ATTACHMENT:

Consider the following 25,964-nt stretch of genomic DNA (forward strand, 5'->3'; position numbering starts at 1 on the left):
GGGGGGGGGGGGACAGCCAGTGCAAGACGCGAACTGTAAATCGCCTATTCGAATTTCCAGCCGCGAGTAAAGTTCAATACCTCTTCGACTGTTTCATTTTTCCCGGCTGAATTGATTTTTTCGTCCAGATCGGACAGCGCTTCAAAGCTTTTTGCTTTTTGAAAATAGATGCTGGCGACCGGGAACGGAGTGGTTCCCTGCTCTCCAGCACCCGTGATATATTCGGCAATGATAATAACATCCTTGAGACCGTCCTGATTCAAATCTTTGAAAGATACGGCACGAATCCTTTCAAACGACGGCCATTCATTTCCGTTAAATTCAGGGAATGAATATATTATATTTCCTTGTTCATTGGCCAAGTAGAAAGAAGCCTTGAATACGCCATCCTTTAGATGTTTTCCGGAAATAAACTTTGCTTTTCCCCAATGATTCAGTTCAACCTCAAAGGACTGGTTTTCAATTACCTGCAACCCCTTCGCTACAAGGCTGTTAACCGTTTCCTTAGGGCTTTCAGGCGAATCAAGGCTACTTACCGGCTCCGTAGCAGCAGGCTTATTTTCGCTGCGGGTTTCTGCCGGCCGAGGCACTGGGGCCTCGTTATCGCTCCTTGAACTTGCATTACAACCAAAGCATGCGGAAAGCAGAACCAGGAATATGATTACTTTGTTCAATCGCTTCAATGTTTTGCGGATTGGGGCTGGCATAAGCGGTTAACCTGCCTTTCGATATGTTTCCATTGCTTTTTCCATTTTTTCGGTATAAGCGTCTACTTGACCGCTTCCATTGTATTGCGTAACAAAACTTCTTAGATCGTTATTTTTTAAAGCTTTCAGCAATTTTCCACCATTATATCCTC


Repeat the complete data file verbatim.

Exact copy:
Consider the following 25,964-nt stretch of genomic DNA (forward strand, 5'->3'; position numbering starts at 1 on the left):
GGGGGGGGGGGGACAGCCAGTGCAAGACGCGAACTGTAAATCGCCTATTCGAATTTCCAGCCGCGAGTAAAGTTCAATACCTCTTCGACTGTTTCATTTTTCCCGGCTGAATTGATTTTTTCGTCCAGATCGGACAGCGCTTCAAAGCTTTTTGCTTTTTGAAAATAGATGCTGGCGACCGGGAACGGAGTGGTTCCCTGCTCTCCAGCACCCGTGATATATTCGGCAATGATAATAACATCCTTGAGACCGTCCTGATTCAAATCTTTGAAAGATACGGCACGAATCCTTTCAAACGACGGCCATTCATTTCCGTTAAATTCAGGGAATGAATATATTATATTTCCTTGTTCATTGGCCAAGTAGAAAGAAGCCTTGAATACGCCATCCTTTAGATGTTTTCCGGAAATAAACTTTGCTTTTCCCCAATGATTCAGTTCAACCTCAAAGGACTGGTTTTCAATTACCTGCAACCCCTTCGCTACAAGGCTGTTAACCGTTTCCTTAGGGCTTTCAGGCGAATCAAGGCTACTTACCGGCTCCGTAGCAGCAGGCTTATTTTCGCTGCGGGTTTCTGCCGGCCGAGGCACTGGGGCCTCGTTATCGCTCCTTGAACTTGCATTACAACCAAAGCATGCGGAAAGCAGAACCAGGAATATGATTACTTTGTTCAATCGCTTCAATGTTTTGCGGATTGGGGCTGGCATAAGCGGTTAACCTGCCTTTCGATATGTTTCCATTGCTTTTTCCATTTTTTCGGTATAAGCGTCTACTTGACCGCTTCCATTGTATTGCGTAACAAAACTTCTTAGATCGTTATTTTTTAAAGCTTTCAGCAATTTTCCACCATTATATCCTC